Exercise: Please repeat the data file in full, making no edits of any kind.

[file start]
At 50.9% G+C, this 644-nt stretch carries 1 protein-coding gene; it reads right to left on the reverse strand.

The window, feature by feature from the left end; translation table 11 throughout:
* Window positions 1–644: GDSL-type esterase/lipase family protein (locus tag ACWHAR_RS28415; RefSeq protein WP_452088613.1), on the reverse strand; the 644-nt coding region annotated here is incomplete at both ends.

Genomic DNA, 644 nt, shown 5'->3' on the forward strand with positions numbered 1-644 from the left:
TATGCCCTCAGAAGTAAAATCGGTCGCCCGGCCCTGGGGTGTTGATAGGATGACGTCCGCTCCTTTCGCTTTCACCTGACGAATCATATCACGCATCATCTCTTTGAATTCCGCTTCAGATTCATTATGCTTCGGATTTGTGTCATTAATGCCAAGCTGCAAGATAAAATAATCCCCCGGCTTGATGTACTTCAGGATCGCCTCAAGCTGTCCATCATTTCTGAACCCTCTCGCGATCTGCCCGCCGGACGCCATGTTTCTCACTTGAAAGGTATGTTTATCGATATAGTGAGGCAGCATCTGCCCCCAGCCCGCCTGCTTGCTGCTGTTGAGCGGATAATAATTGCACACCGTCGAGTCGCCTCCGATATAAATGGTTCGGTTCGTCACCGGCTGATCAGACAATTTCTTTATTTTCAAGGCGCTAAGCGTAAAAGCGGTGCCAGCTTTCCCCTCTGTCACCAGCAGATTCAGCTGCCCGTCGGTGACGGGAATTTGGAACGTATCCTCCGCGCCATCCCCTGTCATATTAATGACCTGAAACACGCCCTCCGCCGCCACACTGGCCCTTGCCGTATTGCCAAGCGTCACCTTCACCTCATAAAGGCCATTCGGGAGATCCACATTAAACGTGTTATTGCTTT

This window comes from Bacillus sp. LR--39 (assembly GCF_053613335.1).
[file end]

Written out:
At 50.9% G+C, this 644-nt stretch carries 1 protein-coding gene; it reads right to left on the reverse strand.

The window, feature by feature from the left end; translation table 11 throughout:
* Window positions 1–644: GDSL-type esterase/lipase family protein (locus tag ACWHAR_RS28415; RefSeq protein WP_452088613.1), on the reverse strand; the 644-nt coding region annotated here is incomplete at both ends.

Genomic DNA, 644 nt, shown 5'->3' on the forward strand with positions numbered 1-644 from the left:
TATGCCCTCAGAAGTAAAATCGGTCGCCCGGCCCTGGGGTGTTGATAGGATGACGTCCGCTCCTTTCGCTTTCACCTGACGAATCATATCACGCATCATCTCTTTGAATTCCGCTTCAGATTCATTATGCTTCGGATTTGTGTCATTAATGCCAAGCTGCAAGATAAAATAATCCCCCGGCTTGATGTACTTCAGGATCGCCTCAAGCTGTCCATCATTTCTGAACCCTCTCGCGATCTGCCCGCCGGACGCCATGTTTCTCACTTGAAAGGTATGTTTATCGATATAGTGAGGCAGCATCTGCCCCCAGCCCGCCTGCTTGCTGCTGTTGAGCGGATAATAATTGCACACCGTCGAGTCGCCTCCGATATAAATGGTTCGGTTCGTCACCGGCTGATCAGACAATTTCTTTATTTTCAAGGCGCTAAGCGTAAAAGCGGTGCCAGCTTTCCCCTCTGTCACCAGCAGATTCAGCTGCCCGTCGGTGACGGGAATTTGGAACGTATCCTCCGCGCCATCCCCTGTCATATTAATGACCTGAAACACGCCCTCCGCCGCCACACTGGCCCTTGCCGTATTGCCAAGCGTCACCTTCACCTCATAAAGGCCATTCGGGAGATCCACATTAAACGTGTTATTGCTTT

This window comes from Bacillus sp. LR--39 (assembly GCF_053613335.1).